"It's not surprising. It's important but kind of a little thing too," the Hagerstown resident said. "It's important to my daughter because it was her pet. They never gave a real valid reason for killing the pet."
Gina and Heather both were 12 years old in December 1994 when they took the ferret, Rasha, to a slumber party.
Gina, then 12, had taken the ferret to the party to sell to another girl because her father said she could not keep two ferrets.
During the party, Rasha bit a 13-year-old girl on the finger while trying to eat a cookie.
The parents of the girl who was bitten demanded that Raynor give the animal to health officials so they could test it for rabies. The test required killing the animal and analyzing its brain tissue.
Such a test is the only method for determining whether an animal has the fatal disease, and the test cannot be done without destroying the animal.
Steven Raynor at first refused to surrender the pet, relenting only after the health department sought a court order.
Maryland Assistant Attorney General Andrew Baida said he sympathized with Raynor but said the court did the only thing it could.
"I don't think there was any major constitutional issue to be settled here," he said.
Baida said the test had to be conducted in order to determine that the ferret did not have rabies.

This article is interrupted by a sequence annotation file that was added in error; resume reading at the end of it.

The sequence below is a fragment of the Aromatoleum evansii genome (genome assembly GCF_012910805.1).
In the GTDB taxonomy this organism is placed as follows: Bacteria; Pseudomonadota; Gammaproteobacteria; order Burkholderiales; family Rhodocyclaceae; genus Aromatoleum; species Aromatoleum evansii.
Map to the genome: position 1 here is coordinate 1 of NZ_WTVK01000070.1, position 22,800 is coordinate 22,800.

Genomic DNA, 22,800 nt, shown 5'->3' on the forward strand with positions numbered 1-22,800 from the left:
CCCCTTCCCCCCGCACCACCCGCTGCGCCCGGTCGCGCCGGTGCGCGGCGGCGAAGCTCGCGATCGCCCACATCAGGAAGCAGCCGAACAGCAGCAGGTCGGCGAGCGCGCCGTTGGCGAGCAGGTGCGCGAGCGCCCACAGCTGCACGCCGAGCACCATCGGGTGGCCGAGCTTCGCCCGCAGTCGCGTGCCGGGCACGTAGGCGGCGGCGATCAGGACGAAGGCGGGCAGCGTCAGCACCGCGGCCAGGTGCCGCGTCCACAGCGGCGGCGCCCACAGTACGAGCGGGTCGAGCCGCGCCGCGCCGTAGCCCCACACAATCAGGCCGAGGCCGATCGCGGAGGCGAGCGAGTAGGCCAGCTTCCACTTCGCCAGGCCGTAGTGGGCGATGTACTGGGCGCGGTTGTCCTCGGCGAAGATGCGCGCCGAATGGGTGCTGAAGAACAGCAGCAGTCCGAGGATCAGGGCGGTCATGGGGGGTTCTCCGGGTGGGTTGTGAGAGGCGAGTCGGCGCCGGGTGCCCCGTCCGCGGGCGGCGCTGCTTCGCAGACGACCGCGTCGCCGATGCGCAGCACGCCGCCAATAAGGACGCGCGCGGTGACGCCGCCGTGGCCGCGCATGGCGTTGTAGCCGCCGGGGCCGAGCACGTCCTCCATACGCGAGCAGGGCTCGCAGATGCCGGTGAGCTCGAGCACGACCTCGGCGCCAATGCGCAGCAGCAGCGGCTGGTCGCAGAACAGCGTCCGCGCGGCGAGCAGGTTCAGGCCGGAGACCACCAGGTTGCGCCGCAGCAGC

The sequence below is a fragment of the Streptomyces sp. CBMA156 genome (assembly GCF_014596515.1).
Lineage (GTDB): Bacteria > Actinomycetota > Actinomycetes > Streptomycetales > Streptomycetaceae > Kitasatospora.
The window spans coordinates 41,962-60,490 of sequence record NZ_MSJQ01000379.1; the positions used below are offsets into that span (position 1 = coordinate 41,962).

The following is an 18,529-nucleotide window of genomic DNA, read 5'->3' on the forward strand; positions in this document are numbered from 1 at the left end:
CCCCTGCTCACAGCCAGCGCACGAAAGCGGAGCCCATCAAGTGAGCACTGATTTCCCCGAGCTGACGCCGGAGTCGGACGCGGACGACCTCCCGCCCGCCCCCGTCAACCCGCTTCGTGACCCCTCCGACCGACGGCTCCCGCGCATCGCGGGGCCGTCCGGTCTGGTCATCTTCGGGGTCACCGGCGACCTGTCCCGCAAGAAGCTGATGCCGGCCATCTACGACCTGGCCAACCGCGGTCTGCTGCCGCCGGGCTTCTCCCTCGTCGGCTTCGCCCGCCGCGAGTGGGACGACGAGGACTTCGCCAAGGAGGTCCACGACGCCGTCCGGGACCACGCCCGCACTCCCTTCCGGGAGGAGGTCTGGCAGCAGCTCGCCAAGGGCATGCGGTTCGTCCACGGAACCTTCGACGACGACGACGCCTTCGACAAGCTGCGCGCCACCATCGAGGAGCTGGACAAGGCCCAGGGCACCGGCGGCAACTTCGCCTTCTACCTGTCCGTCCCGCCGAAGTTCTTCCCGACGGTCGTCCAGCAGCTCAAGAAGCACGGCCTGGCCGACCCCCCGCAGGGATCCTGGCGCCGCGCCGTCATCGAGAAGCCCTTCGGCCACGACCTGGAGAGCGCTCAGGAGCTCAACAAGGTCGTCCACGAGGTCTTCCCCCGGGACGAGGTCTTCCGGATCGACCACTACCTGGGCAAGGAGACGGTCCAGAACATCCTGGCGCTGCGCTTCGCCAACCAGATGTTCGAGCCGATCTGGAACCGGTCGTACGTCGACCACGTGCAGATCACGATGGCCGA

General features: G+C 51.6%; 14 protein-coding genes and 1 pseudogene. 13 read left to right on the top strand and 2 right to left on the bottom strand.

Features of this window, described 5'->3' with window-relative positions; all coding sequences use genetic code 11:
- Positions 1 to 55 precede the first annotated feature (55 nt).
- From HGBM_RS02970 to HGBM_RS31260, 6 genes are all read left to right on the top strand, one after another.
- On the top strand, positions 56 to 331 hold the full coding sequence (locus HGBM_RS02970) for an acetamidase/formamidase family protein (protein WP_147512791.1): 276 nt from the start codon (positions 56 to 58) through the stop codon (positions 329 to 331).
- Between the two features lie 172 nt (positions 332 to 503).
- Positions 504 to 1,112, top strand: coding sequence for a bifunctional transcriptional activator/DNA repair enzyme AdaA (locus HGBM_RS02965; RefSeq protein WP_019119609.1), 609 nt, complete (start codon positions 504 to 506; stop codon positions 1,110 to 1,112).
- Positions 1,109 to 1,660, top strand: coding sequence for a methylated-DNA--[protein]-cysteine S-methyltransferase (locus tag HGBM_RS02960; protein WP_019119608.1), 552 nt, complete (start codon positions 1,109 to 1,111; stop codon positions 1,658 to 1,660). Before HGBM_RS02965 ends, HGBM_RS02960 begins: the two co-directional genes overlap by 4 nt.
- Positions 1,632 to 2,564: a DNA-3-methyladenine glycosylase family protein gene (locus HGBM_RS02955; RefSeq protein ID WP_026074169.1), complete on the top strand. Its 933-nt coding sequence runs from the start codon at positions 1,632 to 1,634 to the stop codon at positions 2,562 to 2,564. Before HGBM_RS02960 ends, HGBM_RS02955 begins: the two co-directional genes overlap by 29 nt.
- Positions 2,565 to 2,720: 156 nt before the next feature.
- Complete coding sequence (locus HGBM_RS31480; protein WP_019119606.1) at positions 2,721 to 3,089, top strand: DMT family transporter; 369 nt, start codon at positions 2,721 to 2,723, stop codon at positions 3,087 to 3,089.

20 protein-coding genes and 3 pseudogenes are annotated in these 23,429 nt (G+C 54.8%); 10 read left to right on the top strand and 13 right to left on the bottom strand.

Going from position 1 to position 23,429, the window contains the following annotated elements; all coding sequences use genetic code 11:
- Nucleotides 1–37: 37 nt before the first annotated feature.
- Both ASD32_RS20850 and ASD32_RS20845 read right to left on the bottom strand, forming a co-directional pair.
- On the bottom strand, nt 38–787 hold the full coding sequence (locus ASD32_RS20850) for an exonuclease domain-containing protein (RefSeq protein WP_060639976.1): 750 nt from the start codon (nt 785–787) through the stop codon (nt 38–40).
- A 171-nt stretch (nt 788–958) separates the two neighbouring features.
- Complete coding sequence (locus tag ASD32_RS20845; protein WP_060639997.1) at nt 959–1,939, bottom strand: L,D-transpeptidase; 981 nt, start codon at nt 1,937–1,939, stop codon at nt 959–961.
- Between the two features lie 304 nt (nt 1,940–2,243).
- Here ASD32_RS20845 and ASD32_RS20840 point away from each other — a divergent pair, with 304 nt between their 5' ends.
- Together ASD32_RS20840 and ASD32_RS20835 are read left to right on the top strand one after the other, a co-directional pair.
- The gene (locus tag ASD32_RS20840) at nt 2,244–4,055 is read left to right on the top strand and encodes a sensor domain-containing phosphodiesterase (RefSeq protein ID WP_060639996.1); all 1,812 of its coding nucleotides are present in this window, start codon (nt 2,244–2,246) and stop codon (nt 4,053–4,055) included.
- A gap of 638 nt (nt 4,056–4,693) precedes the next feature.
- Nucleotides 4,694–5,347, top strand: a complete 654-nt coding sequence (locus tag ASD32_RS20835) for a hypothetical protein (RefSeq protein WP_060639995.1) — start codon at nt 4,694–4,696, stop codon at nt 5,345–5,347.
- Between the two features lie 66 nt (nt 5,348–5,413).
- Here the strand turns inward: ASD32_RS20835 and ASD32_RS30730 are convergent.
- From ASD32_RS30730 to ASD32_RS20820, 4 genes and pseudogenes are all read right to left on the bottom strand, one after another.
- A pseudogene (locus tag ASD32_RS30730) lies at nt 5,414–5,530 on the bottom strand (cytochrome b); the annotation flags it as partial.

"The alternative was to make a young child undergo a series of painful and potentially harmful rabies shots," he said. "That's an easy choice from a constitutional perspective."
But Gina, now a freshman at North Hagerstown High School, said she was upset because the tests showed the ferret was not infected with the disease - something she was convinced of all along. She said the ferret never went outdoors.
"It was more the fact that she was fine, healthy, young," Gina said. "I was absolutely positive that she didn't" have rabies.
Gina testified before the Maryland General Assembly on legislation to reclassify ferrets as domestic pets, placing them in the same category as dogs and cats. Previously, state officials treated ferrets as wild animals, said Diane Rogers, legislative committee chairwoman for the American Ferret Association.
The association, which paid the legal fees for the suit, has been fighting for years for the law changes, Rogers said. She said ferrets now are required to be vaccinated against rabies. When they bite someone, a risk assessment is conducted, as it is for cats and dogs, she said.
Fran Wiles, owner of Fran's Ferret Rescue, in Gettysburg, Pa., said she was happy to see the law changed. She said she thinks Rasha would have stood a better chance if the ferret were a more expensive animal.
"We care as much about our ferrets as people who care about their horses, or something of that nature," Wiles said.
State courts had ruled that the health department's decision to kill the ferret was a valid one.
The Maryland Court of Special Appeals earlier called the Maryland Department of Health and Mental Hygiene's action "a lawful use of the state's police powers because it is rationally calculated to protect the public health."
The Maryland Court of Appeals, the state's highest court, refused last November to hear the girls' appeal.